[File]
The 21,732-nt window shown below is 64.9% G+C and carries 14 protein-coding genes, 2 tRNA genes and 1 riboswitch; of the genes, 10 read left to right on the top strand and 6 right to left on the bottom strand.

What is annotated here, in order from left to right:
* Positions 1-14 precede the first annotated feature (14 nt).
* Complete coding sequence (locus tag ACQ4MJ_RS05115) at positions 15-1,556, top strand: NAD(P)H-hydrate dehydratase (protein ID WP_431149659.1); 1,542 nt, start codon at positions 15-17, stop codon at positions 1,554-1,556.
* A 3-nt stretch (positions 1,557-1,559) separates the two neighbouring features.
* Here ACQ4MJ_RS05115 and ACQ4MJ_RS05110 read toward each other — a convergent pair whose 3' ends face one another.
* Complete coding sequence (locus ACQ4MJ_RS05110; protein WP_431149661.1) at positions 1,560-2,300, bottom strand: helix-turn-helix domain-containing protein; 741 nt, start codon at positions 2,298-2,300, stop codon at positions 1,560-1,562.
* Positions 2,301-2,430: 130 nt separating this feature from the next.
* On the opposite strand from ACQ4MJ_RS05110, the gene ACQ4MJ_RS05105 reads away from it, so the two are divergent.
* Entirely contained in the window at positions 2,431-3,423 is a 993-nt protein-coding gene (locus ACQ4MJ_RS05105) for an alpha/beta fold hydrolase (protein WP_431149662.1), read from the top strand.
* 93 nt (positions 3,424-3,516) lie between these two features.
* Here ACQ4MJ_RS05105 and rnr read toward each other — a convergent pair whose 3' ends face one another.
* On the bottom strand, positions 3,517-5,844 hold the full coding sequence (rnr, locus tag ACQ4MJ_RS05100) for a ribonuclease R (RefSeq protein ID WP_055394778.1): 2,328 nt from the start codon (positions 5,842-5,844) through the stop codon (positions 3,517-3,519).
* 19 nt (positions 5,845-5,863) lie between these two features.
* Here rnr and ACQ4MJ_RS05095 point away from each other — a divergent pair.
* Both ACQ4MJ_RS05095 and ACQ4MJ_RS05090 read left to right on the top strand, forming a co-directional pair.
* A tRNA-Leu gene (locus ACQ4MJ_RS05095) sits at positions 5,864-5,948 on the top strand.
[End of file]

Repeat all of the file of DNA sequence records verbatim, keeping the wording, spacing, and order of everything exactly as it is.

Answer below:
The 21,732-nt window shown below is 64.9% G+C and carries 14 protein-coding genes, 2 tRNA genes and 1 riboswitch; of the genes, 10 read left to right on the top strand and 6 right to left on the bottom strand.

What is annotated here, in order from left to right:
* Positions 1-14 precede the first annotated feature (14 nt).
* Complete coding sequence (locus tag ACQ4MJ_RS05115) at positions 15-1,556, top strand: NAD(P)H-hydrate dehydratase (protein ID WP_431149659.1); 1,542 nt, start codon at positions 15-17, stop codon at positions 1,554-1,556.
* A 3-nt stretch (positions 1,557-1,559) separates the two neighbouring features.
* Here ACQ4MJ_RS05115 and ACQ4MJ_RS05110 read toward each other — a convergent pair whose 3' ends face one another.
* Complete coding sequence (locus ACQ4MJ_RS05110; protein WP_431149661.1) at positions 1,560-2,300, bottom strand: helix-turn-helix domain-containing protein; 741 nt, start codon at positions 2,298-2,300, stop codon at positions 1,560-1,562.
* Positions 2,301-2,430: 130 nt separating this feature from the next.
* On the opposite strand from ACQ4MJ_RS05110, the gene ACQ4MJ_RS05105 reads away from it, so the two are divergent.
* Entirely contained in the window at positions 2,431-3,423 is a 993-nt protein-coding gene (locus ACQ4MJ_RS05105) for an alpha/beta fold hydrolase (protein WP_431149662.1), read from the top strand.
* 93 nt (positions 3,424-3,516) lie between these two features.
* Here ACQ4MJ_RS05105 and rnr read toward each other — a convergent pair whose 3' ends face one another.
* On the bottom strand, positions 3,517-5,844 hold the full coding sequence (rnr, locus tag ACQ4MJ_RS05100) for a ribonuclease R (RefSeq protein ID WP_055394778.1): 2,328 nt from the start codon (positions 5,842-5,844) through the stop codon (positions 3,517-3,519).
* 19 nt (positions 5,845-5,863) lie between these two features.
* Here rnr and ACQ4MJ_RS05095 point away from each other — a divergent pair.
* Both ACQ4MJ_RS05095 and ACQ4MJ_RS05090 read left to right on the top strand, forming a co-directional pair.
* A tRNA-Leu gene (locus ACQ4MJ_RS05095) sits at positions 5,864-5,948 on the top strand.